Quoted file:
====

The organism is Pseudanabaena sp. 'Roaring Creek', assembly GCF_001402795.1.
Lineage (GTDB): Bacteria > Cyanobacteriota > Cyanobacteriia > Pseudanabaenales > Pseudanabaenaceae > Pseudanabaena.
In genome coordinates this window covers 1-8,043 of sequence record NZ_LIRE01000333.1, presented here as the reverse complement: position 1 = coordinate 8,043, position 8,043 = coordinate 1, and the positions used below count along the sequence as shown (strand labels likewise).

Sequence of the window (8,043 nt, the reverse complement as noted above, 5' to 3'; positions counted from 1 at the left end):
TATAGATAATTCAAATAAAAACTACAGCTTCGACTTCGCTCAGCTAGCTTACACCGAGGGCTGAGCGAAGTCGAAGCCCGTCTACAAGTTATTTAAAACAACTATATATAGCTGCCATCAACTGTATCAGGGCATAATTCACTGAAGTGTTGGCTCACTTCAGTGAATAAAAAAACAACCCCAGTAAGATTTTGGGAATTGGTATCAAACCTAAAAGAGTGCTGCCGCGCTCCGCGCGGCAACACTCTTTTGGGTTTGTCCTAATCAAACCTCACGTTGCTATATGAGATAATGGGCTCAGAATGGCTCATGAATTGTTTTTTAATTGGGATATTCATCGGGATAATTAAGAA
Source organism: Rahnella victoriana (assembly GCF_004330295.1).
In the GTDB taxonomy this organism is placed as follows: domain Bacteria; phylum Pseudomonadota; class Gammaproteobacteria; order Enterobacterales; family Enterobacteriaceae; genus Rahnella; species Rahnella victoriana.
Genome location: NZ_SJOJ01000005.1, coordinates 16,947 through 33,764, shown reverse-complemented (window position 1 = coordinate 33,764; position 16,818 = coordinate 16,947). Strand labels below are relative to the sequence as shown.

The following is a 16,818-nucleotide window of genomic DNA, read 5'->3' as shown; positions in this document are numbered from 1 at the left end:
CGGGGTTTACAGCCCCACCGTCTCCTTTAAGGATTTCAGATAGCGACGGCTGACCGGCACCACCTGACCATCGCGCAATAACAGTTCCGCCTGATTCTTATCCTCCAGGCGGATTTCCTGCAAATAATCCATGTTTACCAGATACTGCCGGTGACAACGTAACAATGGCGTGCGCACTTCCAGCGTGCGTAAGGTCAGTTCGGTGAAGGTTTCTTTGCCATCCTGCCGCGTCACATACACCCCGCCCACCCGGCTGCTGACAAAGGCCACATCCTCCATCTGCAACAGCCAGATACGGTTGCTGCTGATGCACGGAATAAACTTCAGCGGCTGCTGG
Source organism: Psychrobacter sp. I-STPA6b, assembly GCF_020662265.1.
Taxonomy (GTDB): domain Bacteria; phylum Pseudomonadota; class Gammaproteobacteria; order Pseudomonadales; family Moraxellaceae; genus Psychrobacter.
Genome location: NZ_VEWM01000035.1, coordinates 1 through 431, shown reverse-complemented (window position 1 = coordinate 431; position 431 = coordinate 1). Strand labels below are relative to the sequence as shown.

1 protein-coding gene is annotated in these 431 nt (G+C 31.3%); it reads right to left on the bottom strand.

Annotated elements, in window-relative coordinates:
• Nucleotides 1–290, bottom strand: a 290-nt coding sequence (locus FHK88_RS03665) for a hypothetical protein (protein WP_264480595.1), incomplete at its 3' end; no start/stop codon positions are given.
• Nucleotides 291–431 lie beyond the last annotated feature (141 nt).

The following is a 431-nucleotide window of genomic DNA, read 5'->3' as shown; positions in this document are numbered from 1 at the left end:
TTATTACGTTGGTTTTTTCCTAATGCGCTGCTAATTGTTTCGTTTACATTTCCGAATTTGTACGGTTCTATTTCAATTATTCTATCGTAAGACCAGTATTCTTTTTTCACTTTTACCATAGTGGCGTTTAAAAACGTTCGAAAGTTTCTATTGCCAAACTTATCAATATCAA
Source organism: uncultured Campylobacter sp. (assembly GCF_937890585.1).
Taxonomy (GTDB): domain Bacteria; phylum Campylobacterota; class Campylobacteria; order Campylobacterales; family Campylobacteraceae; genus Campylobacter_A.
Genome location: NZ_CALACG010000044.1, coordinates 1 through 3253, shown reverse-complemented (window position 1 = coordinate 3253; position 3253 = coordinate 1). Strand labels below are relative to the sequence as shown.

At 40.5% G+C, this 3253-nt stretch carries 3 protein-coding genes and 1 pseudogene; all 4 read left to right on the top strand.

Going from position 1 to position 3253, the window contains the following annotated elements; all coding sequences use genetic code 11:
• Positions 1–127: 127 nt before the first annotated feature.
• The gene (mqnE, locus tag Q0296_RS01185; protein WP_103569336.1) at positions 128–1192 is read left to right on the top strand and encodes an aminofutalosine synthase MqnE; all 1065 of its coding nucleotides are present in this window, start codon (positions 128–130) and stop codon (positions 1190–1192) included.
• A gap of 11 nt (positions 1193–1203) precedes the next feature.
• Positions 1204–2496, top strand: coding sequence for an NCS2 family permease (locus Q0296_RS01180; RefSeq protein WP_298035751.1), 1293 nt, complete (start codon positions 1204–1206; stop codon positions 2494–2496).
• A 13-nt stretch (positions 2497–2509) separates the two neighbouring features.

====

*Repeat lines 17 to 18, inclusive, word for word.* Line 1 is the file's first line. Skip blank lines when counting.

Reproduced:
• Nucleotides 291–431 lie beyond the last annotated feature (141 nt).

The following is a 431-nucleotide window of genomic DNA, read 5'->3' as shown; positions in this document are numbered from 1 at the left end: